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Jul 24, 2008

Vanity Fair's Obama Osama Envy

Vf Mccain Fist Bump

Sheesh, this just keeps getting worse.

In a thoroughly clueless act of so-called "solidarity" (or perhaps "molotov cocktail envy"), Vanity Fair has created its own, parallel version of the New Yorker Obama Osama cover.

Not only is this a disaster too, compounding the New Yorker's original misfire by producing a corollary equally lacking in satire, I'm in complete agreement with Daniel Larison's analysis at The American Conservative ("Someone Doesn’t “Get It”") that this copycat only serves to lend more credibility to the original hit on the Obama's.  (You can find my take on the original cover here.)

Larison writes:

The more of these parodies people produce, the more literally audiences may take the New Yorker image.  For all of the people who dismiss the argument that there will be people who won’t “get” the satire of the original, there are an awful lot of supposedly clever sophisticates who seem not to understand how to reproduce what the image tried to do, which suggests that they didn’t really “get” it, either.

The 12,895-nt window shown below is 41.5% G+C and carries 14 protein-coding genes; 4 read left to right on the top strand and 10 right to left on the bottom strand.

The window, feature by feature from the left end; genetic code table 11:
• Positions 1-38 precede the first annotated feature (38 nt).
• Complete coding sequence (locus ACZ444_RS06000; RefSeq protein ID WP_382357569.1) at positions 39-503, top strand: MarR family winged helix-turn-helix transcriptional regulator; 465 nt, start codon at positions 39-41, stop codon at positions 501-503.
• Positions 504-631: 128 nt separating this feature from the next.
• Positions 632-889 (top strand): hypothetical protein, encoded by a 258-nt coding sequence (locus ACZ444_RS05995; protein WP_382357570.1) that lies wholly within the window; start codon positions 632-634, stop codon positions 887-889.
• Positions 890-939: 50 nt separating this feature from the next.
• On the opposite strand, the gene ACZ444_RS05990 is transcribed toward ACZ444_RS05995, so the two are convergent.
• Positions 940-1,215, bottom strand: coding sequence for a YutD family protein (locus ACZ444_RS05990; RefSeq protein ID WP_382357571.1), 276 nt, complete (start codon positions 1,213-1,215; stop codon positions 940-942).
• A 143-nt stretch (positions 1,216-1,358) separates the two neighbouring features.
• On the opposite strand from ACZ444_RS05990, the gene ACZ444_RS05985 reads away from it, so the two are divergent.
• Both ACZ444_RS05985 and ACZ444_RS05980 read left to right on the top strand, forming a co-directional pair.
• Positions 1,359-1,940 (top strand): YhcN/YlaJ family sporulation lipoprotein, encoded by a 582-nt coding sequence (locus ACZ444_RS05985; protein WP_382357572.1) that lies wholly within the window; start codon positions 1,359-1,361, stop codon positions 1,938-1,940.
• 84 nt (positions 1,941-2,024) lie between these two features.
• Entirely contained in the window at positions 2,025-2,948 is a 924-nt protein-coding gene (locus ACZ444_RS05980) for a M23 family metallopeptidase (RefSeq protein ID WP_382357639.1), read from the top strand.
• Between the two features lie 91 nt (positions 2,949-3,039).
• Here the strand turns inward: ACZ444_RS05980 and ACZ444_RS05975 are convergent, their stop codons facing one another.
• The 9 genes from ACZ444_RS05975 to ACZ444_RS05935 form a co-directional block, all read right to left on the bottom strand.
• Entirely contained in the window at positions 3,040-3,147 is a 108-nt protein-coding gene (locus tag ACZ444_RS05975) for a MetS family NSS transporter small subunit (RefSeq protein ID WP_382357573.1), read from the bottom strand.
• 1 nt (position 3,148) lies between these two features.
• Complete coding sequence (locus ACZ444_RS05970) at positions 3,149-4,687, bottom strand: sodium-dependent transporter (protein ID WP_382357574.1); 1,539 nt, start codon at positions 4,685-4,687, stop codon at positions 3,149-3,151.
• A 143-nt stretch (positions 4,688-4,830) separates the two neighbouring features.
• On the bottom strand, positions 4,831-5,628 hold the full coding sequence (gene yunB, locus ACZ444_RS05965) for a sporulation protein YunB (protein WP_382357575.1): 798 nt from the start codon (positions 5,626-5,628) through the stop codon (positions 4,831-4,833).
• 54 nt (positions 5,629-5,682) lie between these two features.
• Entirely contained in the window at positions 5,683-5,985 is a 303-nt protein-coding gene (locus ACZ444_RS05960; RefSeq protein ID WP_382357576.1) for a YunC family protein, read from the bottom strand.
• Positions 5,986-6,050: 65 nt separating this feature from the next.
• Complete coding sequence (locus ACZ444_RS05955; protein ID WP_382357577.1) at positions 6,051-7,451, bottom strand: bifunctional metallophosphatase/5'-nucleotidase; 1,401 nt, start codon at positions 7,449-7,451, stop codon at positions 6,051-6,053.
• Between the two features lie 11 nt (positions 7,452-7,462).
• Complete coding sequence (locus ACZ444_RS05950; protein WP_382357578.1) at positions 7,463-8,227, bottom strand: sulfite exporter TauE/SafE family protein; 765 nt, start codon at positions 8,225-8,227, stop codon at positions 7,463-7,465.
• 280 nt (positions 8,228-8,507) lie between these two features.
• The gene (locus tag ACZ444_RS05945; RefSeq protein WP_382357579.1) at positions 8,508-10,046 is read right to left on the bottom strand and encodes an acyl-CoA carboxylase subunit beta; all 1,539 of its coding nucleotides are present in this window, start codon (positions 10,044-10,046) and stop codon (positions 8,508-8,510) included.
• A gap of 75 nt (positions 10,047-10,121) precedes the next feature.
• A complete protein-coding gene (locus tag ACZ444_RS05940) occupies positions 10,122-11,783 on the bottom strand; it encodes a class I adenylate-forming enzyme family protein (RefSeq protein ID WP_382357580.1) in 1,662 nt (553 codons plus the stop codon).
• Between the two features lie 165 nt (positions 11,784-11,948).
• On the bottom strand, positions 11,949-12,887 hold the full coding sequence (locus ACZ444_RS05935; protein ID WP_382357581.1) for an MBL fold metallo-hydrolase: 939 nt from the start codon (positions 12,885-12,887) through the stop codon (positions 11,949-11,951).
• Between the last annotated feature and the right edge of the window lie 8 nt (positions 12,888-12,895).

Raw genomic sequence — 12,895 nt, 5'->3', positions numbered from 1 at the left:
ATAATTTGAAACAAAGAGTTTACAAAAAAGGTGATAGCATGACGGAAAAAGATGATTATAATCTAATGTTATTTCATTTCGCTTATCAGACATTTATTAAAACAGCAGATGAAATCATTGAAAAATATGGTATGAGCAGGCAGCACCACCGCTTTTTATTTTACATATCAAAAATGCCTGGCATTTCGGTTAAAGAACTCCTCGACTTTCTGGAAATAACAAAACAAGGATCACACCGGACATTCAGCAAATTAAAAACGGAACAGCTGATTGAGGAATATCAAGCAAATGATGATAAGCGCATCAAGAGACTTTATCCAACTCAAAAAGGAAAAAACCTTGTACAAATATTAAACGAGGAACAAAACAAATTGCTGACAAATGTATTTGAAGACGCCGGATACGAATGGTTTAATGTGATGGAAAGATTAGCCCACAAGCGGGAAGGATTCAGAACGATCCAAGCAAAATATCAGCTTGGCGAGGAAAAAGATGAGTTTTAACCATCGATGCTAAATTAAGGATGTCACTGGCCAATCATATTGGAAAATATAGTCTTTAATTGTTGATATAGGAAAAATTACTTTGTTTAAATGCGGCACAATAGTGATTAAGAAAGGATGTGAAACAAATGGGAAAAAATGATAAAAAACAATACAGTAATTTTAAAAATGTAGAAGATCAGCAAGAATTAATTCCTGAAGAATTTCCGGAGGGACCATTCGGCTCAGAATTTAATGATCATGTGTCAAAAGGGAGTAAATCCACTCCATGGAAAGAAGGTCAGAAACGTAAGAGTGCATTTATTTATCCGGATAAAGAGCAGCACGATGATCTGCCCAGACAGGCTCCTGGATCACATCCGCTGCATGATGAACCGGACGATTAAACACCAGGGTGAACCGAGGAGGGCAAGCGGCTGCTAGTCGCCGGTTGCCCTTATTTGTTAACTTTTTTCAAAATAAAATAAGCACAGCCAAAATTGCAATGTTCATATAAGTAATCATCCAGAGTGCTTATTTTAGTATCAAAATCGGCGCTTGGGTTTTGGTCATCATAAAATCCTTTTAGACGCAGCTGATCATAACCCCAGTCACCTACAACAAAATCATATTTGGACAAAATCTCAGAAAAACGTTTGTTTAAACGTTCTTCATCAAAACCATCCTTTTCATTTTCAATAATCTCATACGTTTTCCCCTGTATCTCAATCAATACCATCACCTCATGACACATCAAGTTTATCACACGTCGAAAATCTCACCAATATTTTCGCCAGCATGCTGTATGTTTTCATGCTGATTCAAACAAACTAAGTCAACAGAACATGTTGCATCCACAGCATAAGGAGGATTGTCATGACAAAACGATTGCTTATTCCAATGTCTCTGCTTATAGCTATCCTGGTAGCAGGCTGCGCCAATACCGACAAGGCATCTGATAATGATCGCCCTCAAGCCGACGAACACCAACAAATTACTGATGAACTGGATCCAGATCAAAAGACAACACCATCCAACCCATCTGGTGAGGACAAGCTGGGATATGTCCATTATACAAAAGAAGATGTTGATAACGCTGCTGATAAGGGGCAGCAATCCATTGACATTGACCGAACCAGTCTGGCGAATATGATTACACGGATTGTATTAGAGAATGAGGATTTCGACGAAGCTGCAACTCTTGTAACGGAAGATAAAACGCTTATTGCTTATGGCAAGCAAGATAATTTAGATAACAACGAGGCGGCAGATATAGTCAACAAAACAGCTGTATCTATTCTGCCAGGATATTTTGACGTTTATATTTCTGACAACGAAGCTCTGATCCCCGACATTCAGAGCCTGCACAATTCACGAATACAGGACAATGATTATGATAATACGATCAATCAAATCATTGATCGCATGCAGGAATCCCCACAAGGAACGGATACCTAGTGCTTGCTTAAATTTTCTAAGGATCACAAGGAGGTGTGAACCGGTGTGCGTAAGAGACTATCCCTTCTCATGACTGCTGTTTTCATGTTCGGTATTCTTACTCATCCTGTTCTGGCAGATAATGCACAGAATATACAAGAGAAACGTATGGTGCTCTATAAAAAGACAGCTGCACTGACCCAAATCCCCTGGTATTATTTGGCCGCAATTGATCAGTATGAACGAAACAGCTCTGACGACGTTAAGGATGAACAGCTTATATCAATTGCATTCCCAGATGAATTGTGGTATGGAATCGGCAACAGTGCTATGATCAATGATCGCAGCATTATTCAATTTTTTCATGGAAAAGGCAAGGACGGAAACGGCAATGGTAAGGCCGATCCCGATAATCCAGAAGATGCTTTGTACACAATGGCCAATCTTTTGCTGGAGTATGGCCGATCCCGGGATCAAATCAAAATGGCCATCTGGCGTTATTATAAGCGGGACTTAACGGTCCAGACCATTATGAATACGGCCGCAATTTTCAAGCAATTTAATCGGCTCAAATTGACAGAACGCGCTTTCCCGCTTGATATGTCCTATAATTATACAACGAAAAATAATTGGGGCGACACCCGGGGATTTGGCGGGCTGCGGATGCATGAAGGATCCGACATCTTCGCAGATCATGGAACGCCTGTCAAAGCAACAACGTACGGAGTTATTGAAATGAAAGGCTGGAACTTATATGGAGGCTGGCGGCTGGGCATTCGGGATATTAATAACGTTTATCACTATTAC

More than perpetuating falsehoods, the New Yorker cover will now be invoked as a defense for every image that depicts Obama unironically as a terrorist and enemy with some remark along these lines: “Hey, this is just like that New Yorker picture, so there’s no problem.”

At this point, the scariest thing to me is how -- after all the discussion and rhetorical insight into the original cover -- sophisticated publishing people continue to demonstrate they either don't understand how satire works, or they do, but they would readily don blinders for the sake of fun, profit and/or competitive ego.

The Power Of Images (Larson's previous take on the New Yorker cover)

(Illustration: Tim Bower for VF)


The really weird thing to me about this cover is that the joke has already been done better by David Horsey, in a cartoon that was so similar to this cover (practically every visual element is present, just more clearly communicated and humorously drawn) that it seems hard to believe whoever drew this cover hadn't seen it.

A Love Parade for Hope! When George Bush first arrived to visit Germany, 150,000 took to the streets of Berlin in protest. This time many more come out to celebrate Barack Obama and unleash a global tsunami of Change. Robinson-Jacuzzi has produced the T-Shirt for this historic occasion - Berlin 24/07 Yes, we can! -

the image has nothing to do with the candidates, its a self-deprecating joke from vanity fair...the "selflessness" is almost a double-entendre. the masthead is the focus of the image, not the figures.